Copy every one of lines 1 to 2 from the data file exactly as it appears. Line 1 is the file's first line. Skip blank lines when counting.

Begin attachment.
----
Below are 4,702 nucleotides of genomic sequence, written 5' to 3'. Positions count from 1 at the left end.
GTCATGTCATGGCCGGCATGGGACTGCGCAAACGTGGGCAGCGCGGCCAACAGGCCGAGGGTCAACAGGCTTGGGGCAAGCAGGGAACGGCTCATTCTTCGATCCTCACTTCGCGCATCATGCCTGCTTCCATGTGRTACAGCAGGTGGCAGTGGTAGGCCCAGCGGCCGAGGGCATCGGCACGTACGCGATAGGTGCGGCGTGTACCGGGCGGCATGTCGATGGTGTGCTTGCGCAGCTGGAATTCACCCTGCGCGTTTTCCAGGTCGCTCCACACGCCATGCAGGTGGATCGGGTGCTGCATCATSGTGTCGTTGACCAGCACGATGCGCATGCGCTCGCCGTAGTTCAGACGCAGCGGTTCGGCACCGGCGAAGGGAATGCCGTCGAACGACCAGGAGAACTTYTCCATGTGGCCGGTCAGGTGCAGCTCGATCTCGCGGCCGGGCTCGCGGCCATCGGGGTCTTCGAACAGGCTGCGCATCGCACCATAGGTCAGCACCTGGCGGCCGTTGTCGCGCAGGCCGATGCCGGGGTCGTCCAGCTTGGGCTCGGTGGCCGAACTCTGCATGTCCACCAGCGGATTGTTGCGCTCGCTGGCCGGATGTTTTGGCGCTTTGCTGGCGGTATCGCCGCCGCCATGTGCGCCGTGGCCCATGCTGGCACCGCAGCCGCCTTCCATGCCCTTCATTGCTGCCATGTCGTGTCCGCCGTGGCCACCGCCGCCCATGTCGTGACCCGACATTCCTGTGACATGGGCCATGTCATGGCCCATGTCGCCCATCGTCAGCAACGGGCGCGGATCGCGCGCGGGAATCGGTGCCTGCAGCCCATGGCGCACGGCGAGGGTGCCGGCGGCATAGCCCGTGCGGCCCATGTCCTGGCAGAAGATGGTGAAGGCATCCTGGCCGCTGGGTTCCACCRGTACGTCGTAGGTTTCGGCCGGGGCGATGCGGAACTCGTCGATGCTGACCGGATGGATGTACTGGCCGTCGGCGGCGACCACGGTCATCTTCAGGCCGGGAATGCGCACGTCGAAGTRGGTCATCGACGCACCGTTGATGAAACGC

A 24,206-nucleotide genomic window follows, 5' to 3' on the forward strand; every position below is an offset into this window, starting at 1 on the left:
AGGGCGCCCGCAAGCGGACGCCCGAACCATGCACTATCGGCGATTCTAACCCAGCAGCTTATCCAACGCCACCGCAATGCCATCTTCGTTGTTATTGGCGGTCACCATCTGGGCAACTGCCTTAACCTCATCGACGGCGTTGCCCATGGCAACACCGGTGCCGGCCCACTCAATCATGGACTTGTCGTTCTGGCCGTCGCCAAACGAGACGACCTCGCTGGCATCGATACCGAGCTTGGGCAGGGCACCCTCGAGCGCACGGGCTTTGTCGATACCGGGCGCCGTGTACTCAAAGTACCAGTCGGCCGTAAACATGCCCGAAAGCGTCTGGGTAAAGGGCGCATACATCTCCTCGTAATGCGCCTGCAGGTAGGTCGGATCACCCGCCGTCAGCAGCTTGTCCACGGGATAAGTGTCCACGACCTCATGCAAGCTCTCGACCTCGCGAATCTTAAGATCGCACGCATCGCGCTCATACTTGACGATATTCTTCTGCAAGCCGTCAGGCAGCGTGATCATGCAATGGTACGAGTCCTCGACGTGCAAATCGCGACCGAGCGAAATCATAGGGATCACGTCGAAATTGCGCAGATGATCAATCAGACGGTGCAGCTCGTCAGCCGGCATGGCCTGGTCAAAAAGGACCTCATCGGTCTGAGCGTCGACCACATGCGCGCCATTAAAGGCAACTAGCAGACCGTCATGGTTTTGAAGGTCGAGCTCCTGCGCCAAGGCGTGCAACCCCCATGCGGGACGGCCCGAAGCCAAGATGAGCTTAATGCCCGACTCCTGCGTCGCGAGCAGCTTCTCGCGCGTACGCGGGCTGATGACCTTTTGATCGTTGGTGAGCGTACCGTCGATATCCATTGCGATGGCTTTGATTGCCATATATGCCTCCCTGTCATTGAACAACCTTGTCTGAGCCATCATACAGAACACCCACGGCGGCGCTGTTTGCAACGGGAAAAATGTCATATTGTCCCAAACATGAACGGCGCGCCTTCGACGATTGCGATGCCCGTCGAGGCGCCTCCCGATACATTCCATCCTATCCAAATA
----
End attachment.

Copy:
Below are 4,702 nucleotides of genomic sequence, written 5' to 3'. Positions count from 1 at the left end.
GTCATGTCATGGCCGGCATGGGACTGCGCAAACGTGGGCAGCGCGGCCAACAGGCCGAGGGTCAACAGGCTTGGGGCAAGCAGGGAACGGCTCATTCTTCGATCCTCACTTCGCGCATCATGCCTGCTTCCATGTGRTACAGCAGGTGGCAGTGGTAGGCCCAGCGGCCGAGGGCATCGGCACGTACGCGATAGGTGCGGCGTGTACCGGGCGGCATGTCGATGGTGTGCTTGCGCAGCTGGAATTCACCCTGCGCGTTTTCCAGGTCGCTCCACACGCCATGCAGGTGGATCGGGTGCTGCATCATSGTGTCGTTGACCAGCACGATGCGCATGCGCTCGCCGTAGTTCAGACGCAGCGGTTCGGCACCGGCGAAGGGAATGCCGTCGAACGACCAGGAGAACTTYTCCATGTGGCCGGTCAGGTGCAGCTCGATCTCGCGGCCGGGCTCGCGGCCATCGGGGTCTTCGAACAGGCTGCGCATCGCACCATAGGTCAGCACCTGGCGGCCGTTGTCGCGCAGGCCGATGCCGGGGTCGTCCAGCTTGGGCTCGGTGGCCGAACTCTGCATGTCCACCAGCGGATTGTTGCGCTCGCTGGCCGGATGTTTTGGCGCTTTGCTGGCGGTATCGCCGCCGCCATGTGCGCCGTGGCCCATGCTGGCACCGCAGCCGCCTTCCATGCCCTTCATTGCTGCCATGTCGTGTCCGCCGTGGCCACCGCCGCCCATGTCGTGACCCGACATTCCTGTGACATGGGCCATGTCATGGCCCATGTCGCCCATCGTCAGCAACGGGCGCGGATCGCGCGCGGGAATCGGTGCCTGCAGCCCATGGCGCACGGCGAGGGTGCCGGCGGCATAGCCCGTGCGGCCCATGTCCTGGCAGAAGATGGTGAAGGCATCCTGGCCGCTGGGTTCCACCRGTACGTCGTAGGTTTCGGCCGGGGCGATGCGGAACTCGTCGATGCTGACCGGATGGATGTACTGGCCGTCGGCGGCGACCACGGTCATCTTCAGGCCGGGAATGCGCACGTCGAAGTRGGTCATCGACGCACCGTTGATGAAACGC